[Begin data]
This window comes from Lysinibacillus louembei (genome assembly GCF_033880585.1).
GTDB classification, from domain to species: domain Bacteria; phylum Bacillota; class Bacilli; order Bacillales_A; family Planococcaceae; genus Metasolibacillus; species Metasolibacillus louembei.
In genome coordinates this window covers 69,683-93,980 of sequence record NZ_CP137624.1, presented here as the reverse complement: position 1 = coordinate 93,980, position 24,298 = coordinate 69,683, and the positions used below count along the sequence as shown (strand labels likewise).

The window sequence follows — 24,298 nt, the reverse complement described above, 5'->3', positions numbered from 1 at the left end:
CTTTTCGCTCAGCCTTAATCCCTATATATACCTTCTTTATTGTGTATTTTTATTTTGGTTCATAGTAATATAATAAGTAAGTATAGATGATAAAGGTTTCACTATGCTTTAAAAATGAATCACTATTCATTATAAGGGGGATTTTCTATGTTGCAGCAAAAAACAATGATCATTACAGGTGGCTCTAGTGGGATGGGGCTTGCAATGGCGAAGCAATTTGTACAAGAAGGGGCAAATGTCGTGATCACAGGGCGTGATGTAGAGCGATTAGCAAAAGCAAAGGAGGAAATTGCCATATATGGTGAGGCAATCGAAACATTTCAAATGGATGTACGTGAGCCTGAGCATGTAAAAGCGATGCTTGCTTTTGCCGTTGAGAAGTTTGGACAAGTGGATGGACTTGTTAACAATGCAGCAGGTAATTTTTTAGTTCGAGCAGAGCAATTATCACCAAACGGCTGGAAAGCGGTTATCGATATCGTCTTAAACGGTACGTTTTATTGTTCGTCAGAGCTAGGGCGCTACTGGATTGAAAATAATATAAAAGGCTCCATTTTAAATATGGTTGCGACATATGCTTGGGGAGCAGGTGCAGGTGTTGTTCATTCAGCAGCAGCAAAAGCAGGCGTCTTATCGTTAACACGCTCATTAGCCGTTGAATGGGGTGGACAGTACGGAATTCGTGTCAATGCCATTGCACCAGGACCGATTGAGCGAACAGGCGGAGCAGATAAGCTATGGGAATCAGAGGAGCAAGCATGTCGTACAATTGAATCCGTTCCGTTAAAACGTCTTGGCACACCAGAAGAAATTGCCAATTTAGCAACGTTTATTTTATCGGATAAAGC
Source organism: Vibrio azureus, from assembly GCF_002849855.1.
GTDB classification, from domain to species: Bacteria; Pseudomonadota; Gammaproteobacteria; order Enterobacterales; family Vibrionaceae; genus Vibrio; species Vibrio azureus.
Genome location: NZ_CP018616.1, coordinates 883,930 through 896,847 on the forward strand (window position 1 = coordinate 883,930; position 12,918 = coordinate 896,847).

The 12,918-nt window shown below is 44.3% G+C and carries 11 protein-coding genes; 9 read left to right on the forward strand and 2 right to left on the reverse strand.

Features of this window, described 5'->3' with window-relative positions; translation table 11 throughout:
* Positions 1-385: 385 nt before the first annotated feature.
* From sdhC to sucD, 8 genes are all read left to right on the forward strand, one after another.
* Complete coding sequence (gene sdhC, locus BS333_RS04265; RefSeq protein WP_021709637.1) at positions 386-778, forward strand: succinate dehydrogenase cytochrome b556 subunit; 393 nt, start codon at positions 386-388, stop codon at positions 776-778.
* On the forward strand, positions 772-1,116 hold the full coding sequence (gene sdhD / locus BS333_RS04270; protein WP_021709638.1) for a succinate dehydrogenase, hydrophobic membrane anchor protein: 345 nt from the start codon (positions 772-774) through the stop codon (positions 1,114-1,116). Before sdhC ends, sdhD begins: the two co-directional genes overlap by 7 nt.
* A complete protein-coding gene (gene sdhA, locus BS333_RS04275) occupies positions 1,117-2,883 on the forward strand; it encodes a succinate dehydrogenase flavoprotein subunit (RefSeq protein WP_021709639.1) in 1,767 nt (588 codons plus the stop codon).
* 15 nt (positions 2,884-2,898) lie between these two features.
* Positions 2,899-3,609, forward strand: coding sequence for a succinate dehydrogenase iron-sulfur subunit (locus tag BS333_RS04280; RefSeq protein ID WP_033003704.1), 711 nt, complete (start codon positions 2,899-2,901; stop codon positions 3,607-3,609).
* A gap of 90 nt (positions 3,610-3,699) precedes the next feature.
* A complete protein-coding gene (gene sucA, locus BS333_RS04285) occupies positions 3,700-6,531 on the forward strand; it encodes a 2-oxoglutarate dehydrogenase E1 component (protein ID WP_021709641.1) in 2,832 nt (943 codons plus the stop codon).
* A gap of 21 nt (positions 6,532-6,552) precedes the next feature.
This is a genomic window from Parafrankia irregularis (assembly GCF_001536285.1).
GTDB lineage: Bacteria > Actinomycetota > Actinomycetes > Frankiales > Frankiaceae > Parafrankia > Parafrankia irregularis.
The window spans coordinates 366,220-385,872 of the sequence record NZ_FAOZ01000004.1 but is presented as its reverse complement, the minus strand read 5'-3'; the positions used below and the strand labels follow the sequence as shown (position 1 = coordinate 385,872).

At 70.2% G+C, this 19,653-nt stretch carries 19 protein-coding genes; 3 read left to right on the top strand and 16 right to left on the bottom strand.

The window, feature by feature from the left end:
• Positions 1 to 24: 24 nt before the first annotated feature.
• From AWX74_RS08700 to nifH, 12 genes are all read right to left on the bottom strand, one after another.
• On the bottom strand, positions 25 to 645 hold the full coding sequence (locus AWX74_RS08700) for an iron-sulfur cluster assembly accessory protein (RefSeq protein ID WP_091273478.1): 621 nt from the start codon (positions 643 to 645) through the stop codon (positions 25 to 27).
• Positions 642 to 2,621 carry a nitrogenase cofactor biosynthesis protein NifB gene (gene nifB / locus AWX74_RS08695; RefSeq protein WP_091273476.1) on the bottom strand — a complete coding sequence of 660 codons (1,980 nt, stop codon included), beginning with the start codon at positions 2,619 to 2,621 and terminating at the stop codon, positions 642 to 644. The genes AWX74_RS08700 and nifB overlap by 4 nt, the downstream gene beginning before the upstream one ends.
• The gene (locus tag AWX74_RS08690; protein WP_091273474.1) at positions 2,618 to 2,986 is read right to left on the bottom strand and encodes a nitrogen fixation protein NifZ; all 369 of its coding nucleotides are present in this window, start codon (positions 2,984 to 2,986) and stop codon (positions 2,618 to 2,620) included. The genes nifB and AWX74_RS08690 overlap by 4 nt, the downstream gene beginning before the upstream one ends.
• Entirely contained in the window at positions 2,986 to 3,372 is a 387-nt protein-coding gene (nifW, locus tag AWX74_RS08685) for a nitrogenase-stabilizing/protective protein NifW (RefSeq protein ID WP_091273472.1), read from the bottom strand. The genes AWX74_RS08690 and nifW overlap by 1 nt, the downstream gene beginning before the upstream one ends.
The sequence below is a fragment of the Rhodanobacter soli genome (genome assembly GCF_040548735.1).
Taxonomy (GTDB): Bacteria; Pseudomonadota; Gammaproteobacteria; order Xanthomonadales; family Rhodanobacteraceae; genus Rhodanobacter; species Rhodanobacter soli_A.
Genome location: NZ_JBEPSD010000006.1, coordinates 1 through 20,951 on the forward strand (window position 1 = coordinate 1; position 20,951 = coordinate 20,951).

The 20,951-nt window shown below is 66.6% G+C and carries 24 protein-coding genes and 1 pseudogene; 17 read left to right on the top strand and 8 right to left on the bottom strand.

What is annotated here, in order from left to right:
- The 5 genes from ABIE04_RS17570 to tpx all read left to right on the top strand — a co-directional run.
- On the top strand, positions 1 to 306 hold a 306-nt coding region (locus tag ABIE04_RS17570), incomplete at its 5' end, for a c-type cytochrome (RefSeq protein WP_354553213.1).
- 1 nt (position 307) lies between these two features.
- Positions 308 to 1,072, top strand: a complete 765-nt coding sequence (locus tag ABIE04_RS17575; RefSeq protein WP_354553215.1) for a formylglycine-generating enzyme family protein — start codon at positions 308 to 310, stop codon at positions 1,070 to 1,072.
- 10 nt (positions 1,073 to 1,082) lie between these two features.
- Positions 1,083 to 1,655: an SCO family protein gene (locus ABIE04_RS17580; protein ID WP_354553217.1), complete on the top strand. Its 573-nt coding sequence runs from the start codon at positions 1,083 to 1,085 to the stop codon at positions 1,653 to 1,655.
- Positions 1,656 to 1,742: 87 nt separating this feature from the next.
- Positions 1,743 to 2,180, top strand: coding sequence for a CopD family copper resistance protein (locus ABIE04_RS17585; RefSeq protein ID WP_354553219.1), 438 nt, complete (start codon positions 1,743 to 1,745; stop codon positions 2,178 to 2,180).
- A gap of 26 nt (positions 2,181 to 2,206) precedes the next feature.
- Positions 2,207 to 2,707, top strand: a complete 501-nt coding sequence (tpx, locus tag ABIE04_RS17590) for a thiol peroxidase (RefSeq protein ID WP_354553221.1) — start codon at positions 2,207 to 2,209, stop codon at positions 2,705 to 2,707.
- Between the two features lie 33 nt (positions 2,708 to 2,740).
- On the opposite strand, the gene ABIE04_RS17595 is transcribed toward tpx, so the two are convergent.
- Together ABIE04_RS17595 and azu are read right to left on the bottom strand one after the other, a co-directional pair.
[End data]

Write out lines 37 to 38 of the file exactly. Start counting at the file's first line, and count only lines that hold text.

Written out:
- The 5 genes from ABIE04_RS17570 to tpx all read left to right on the top strand — a co-directional run.
- On the top strand, positions 1 to 306 hold a 306-nt coding region (locus tag ABIE04_RS17570), incomplete at its 5' end, for a c-type cytochrome (RefSeq protein WP_354553213.1).